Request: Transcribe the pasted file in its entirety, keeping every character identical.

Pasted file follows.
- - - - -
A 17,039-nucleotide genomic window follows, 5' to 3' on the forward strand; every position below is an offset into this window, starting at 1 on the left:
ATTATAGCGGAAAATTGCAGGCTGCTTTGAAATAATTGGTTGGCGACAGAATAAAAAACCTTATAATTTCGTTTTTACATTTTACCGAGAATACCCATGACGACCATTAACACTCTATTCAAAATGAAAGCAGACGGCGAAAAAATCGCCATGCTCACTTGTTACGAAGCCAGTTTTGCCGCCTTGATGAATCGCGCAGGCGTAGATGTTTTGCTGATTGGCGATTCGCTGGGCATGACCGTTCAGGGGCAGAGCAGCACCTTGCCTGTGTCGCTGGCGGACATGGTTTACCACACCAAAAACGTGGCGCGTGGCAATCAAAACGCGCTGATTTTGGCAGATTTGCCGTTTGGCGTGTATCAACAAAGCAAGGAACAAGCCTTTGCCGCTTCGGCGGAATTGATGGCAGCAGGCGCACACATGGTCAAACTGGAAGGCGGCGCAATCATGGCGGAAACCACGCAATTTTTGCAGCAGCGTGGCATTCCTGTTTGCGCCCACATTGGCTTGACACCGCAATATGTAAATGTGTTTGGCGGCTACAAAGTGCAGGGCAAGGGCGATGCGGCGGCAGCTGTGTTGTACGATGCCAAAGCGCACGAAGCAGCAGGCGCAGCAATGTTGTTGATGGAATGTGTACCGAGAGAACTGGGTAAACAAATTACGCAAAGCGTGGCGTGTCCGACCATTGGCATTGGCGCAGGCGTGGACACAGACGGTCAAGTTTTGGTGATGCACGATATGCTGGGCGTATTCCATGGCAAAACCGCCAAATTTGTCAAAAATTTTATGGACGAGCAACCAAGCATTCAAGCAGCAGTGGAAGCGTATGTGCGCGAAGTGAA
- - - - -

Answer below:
A 17,039-nucleotide genomic window follows, 5' to 3' on the forward strand; every position below is an offset into this window, starting at 1 on the left:
ATTATAGCGGAAAATTGCAGGCTGCTTTGAAATAATTGGTTGGCGACAGAATAAAAAACCTTATAATTTCGTTTTTACATTTTACCGAGAATACCCATGACGACCATTAACACTCTATTCAAAATGAAAGCAGACGGCGAAAAAATCGCCATGCTCACTTGTTACGAAGCCAGTTTTGCCGCCTTGATGAATCGCGCAGGCGTAGATGTTTTGCTGATTGGCGATTCGCTGGGCATGACCGTTCAGGGGCAGAGCAGCACCTTGCCTGTGTCGCTGGCGGACATGGTTTACCACACCAAAAACGTGGCGCGTGGCAATCAAAACGCGCTGATTTTGGCAGATTTGCCGTTTGGCGTGTATCAACAAAGCAAGGAACAAGCCTTTGCCGCTTCGGCGGAATTGATGGCAGCAGGCGCACACATGGTCAAACTGGAAGGCGGCGCAATCATGGCGGAAACCACGCAATTTTTGCAGCAGCGTGGCATTCCTGTTTGCGCCCACATTGGCTTGACACCGCAATATGTAAATGTGTTTGGCGGCTACAAAGTGCAGGGCAAGGGCGATGCGGCGGCAGCTGTGTTGTACGATGCCAAAGCGCACGAAGCAGCAGGCGCAGCAATGTTGTTGATGGAATGTGTACCGAGAGAACTGGGTAAACAAATTACGCAAAGCGTGGCGTGTCCGACCATTGGCATTGGCGCAGGCGTGGACACAGACGGTCAAGTTTTGGTGATGCACGATATGCTGGGCGTATTCCATGGCAAAACCGCCAAATTTGTCAAAAATTTTATGGACGAGCAACCAAGCATTCAAGCAGCAGTGGAAGCGTATGTGCGCGAAGTGAA